Monday, October 1, 2012
Survival of the Dead (2012 Horror Challenge)
This is one of those movies that just frustrates the hell out of me. Seriously. Watching a bad horror movie is one thing, but I've been watching George Romero's movies since I was ten years old, and I KNOW he knows better than this. First of all, he starts with the least interesting character (and the most wooden actor even out of a cast full of actors who played DEAD PEOPLE) from "Diary of the Dead" in order to build a whole movie around the guy, then he gives the guy a ton of exposition-heavy speeches where he waxes philosophical in his wooden voice, and I want to turn the movie off after five minutes.
Then the action jumps to a small island town with a whole new set of characters without any preamble, and I don't know what the hell is going on, but it might be sort of interesting if the actors in THIS part of the movie would stop chewing the scenery long enough to help engage me in the story of a longtime feud between two families who basically run a small village and don't know what to do when all their friends and family start to die and come back as zombies. The patriarch of one family wants to kill all the dead people and stop the plague that way, and the patriarch of the other family wants to allow the dead people to live in hopes of learning to live in peace with them (as my friend Danielle said "Yeah, until they EAT your ass") and it turns into a lot of infighting and a lot of shooting and a man exiled from the island that has been his home for over sixty years, and all of this would be very touching and moving if the movie would stop for ten second to let the audience in on whatever the hell is going on here.
After about 45 minutes that feel like 45 hours, the action shifts again and it becomes clear that the movie is going to be about the group of rogue soldiers, led by bad actor guy, who converge on the island lead by over-the-top actor guy, and get in the middle of the big decades-old feud and make things worse and cause some kind of resolution. After this point, there are a lot of long character speeches from one character after another that infodump all over us and are supposed to explain what happened in the small island town to create the situation that we have today, but they really don't do much but screech the action to a halt while we, the audience, check our watches and wish we were watching a better movie.
So what's my problem with this movie? My problem is that it's not about bad acting, or budget constraints, or a story that stretches the limits of believably, or even a heavy-handed message (or two, or thirteen). I know that George Romero can work around those things and still deliver a horror movie that's not a jumbled mess. He's worked before with actors who perhaps aren't the best (in the original "Night of the Living Dead") or misplaced "comic relief" that is more tedious than funny (in "Dawn of the Dead") or a heavy-handed message that almost winds up sinking the movie (in "Day of the Dead") or actors who chew big holes in the scenery while they grandstand their way through one scene after another (in "Land of the Dead") or many plot threads converging to tell one convoluted story of the world coming to an end (in "Diary of the Dead") and he's always managed to handle those constraints in such a way that the resulting movie rises above whatever is trying to pull it down and becomes worth watching after all. In "Survival of the Dead," it's like he's not even trying anymore. It's almost like he's sitting back, on a huge pile of money, saying "how shitty can I make this movie and still have people watch it?"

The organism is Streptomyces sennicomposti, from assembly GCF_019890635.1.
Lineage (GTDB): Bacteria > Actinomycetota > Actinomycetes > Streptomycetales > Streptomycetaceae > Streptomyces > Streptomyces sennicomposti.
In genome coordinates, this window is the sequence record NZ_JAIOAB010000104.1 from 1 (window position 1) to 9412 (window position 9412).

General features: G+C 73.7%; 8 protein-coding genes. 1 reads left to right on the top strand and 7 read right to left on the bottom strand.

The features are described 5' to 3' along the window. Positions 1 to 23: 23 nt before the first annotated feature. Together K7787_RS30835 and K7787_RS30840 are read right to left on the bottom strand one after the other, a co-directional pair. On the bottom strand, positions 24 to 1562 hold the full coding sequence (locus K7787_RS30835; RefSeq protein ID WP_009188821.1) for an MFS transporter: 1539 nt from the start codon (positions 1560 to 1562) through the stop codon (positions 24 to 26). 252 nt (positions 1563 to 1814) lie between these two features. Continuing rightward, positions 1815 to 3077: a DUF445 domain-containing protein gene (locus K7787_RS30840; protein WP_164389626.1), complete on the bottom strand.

The movie isn't all bad. That's what pisses me off the most. There are good actors here, and characters I cared about and would have liked to get to know better, and there is an abundance of good gore, and there are story threads I would have liked to follow, like the daughter who grew up in the small island town and always wanted to make her father proud, or the man who wants to follow the old-time tradition of honoring relatives who have passed on by keeping them close (even if he is played by Overactor Supreme, and even if his idea of "keeping the dead close" involves shackling their zombified bodies in the yard instead of treasuring their memories in our hearts). I like the message that sometimes it's more important to some people to BE right than to DO what's right, and how this can get even more convoluted when the world is crashing down around us in horrific ways. I get what the movie is trying to say, and I even agree, but I'm not buying it, because the mangled movie surrounding the message is more about "mess" than "message."
I wanted to like this movie. Yes, everyone said it was terrible, but everyone said the same thing about "Diary of the Dead" and I loved that movie, so I didn't come in here wanting to hate this movie. Pissing and moaning about little things like overacting, or bad acting, or long infodump-y speeches that take the place of insightful storytelling, or how the one guy who's supposedly a ranch hand who grew up in the small island town has a heavy southern accent, even though everyone else in town has a heavy Irish accent (and one guy has a heavy British accent, almost like the movie's requirements were that in order to play a townperson, you had to have a heavy accent, but we don't care what kind of accent it is, because we think the movie's audience will be too stupid to notice the difference). Those seem like small things, but when you add them up, you get a movie that could have been ten times better if it ever bothered to pull its head out of its ass, and the fact that it didn't bother makes me wish I hadn't bothered to watch it.